Profiling the GDST’s Alumna of the Year 2018

Profiling the GDST’s Alumna of the Year 2018

Dr Nirupa Murugaesu is at the forefront of an innovative and groundbreaking project to sequence the DNA codes of patients with cancer and rare diseases and to better understand those conditions and transform the way patients are cared for.

Nirupa is the Clinical Lead for Molecular Oncology of the 100,000 Genomes Project – announced by former Prime Minister David Cameron in 2012 as part of the Olympic legacy, and the largest national sequencing project of its kind in the world.

The project involves sequencing the DNA codes of cancer patients and analysing the genome of a tumour to inform doctors and clinicians about the behaviour of that tumour and how a patient could be treated. It allows treatment to be tailored to the individual based on their genetics.


Nirupa explains: “Many cancers are crudely labelled by where in the body they occur. By better understanding the genomic make-up of cancers, we can better select those patients that might benefit from a particular type of treatment. It may also give us a better understanding of whether the tumour is likely to behave in a more or less aggressive manner.”

“The development of the genomics industry in the last ten years has been groundbreaking.”


The first human genome was sequenced in 2000 through the Human Genome Project. It cost $3 billion and took more than ten years to sequence one genome. That work can now be done in one day, with results being interpreted and returned to hospitals within a week.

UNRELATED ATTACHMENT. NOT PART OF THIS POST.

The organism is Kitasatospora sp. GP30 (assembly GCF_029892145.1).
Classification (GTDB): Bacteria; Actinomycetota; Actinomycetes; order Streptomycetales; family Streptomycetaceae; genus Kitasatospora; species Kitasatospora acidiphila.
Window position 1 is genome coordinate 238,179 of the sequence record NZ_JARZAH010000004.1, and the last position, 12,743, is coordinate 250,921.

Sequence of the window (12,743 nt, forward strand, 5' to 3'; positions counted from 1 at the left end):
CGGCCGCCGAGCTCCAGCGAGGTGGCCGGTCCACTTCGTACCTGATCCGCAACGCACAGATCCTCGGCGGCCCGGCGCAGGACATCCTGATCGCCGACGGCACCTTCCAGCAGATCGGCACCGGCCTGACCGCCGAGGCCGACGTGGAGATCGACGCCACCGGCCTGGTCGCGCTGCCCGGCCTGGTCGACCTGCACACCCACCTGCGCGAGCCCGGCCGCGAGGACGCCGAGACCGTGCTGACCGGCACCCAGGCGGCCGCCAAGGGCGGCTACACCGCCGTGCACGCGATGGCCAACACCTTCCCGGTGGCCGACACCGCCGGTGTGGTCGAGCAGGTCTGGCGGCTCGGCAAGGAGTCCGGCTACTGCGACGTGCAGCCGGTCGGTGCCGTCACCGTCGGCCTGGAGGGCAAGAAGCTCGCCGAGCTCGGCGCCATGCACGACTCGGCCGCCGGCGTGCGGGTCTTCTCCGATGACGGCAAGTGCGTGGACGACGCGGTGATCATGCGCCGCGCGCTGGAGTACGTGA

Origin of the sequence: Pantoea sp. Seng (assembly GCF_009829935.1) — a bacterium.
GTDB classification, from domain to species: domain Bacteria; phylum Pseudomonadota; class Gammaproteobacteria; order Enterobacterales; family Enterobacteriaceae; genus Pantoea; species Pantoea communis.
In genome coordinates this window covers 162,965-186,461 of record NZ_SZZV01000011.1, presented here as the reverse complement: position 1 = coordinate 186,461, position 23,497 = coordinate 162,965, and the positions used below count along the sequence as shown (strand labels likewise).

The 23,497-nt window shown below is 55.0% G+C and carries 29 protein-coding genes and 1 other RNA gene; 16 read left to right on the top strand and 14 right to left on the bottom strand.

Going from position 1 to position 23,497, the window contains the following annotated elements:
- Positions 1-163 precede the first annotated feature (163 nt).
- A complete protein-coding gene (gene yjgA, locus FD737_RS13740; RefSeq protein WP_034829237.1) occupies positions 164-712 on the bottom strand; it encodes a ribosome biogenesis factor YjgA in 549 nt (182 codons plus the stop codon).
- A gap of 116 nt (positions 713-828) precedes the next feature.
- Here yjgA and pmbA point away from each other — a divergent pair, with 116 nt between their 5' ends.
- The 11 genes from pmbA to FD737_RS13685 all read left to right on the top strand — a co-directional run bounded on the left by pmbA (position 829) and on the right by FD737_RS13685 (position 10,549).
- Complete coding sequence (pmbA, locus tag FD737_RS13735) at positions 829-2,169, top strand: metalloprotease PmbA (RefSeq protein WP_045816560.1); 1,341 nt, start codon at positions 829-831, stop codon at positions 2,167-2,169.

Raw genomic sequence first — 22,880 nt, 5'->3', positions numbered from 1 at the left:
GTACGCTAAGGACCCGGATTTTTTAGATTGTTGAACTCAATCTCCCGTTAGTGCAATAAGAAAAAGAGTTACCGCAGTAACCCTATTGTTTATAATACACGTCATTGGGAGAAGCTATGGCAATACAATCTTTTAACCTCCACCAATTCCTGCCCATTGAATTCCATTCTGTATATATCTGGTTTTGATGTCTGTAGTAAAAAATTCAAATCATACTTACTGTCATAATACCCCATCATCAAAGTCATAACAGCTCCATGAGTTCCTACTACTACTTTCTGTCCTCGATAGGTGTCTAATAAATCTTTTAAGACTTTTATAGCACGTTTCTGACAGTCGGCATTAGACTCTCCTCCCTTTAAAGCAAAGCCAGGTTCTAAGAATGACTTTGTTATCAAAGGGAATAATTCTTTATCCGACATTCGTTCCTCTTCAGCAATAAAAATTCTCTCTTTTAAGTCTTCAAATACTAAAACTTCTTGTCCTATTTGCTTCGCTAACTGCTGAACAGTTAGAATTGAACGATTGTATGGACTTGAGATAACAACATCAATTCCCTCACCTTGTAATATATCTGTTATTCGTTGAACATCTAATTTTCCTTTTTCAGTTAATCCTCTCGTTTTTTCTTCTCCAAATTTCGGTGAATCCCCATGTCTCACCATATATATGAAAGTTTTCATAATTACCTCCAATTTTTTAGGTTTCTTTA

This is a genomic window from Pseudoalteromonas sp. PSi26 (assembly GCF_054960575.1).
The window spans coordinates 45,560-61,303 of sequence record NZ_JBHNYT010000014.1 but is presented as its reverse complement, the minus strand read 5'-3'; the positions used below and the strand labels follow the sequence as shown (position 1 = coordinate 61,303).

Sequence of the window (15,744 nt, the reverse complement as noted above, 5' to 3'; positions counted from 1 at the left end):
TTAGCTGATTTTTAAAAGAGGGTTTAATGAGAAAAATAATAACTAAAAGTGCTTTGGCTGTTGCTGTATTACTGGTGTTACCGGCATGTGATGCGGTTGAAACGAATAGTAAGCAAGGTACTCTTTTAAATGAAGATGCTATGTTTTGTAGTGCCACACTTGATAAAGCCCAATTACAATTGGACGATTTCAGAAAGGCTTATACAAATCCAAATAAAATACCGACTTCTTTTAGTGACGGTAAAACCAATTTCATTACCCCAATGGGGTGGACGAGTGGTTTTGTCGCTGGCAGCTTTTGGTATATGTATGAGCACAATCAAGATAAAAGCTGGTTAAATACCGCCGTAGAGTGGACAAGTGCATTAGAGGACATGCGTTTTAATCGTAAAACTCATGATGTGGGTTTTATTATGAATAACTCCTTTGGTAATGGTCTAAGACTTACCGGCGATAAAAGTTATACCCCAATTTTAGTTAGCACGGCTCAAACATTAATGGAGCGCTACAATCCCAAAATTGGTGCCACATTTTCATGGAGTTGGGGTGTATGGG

The 100,000 Genomes Project is developing the field even further. The project’s aim was initially to sequence 100,000 genomes from NHS patients. Now that this has been achieved, the focus has moved toward providing the infrastructure for a Genomic Medicine Service – to be in place this year. The introduction of the medicine service aims to provide equity in cancer genomic testing, and the adoption of a standardised approach for cancer patients across the NHS.


“Another key aspect of the project,” Nirupa says, “was the implementation of a genomic research platform to allow translation into the clinical setting and the development of personalised medicine for cancer patients throughout the NHS.”


A former pupil at Notting Hill & Ealing High School, Nirupa’s education centred on maths and science, setting her on a path towards medicine. She studied at University College London (UCL) before becoming a junior doctor and pursuing a career in oncology.

Nirupa’s early experience in science research sparked her interest in how research could complement and translate into the clinical setting of a hospital.

Later, she moved into the field of genomics as she completed her PhD and post-doctoral training and gained further experience in cancer genomics.

Genomics at that stage was rapidly advancing — thanks to the technology – and Nirupa entered the field at a key moment.


“It was luck, I was at the right place at the right time, which provided me with this significant opportunity and has opened up other avenues and new areas of development,” she says.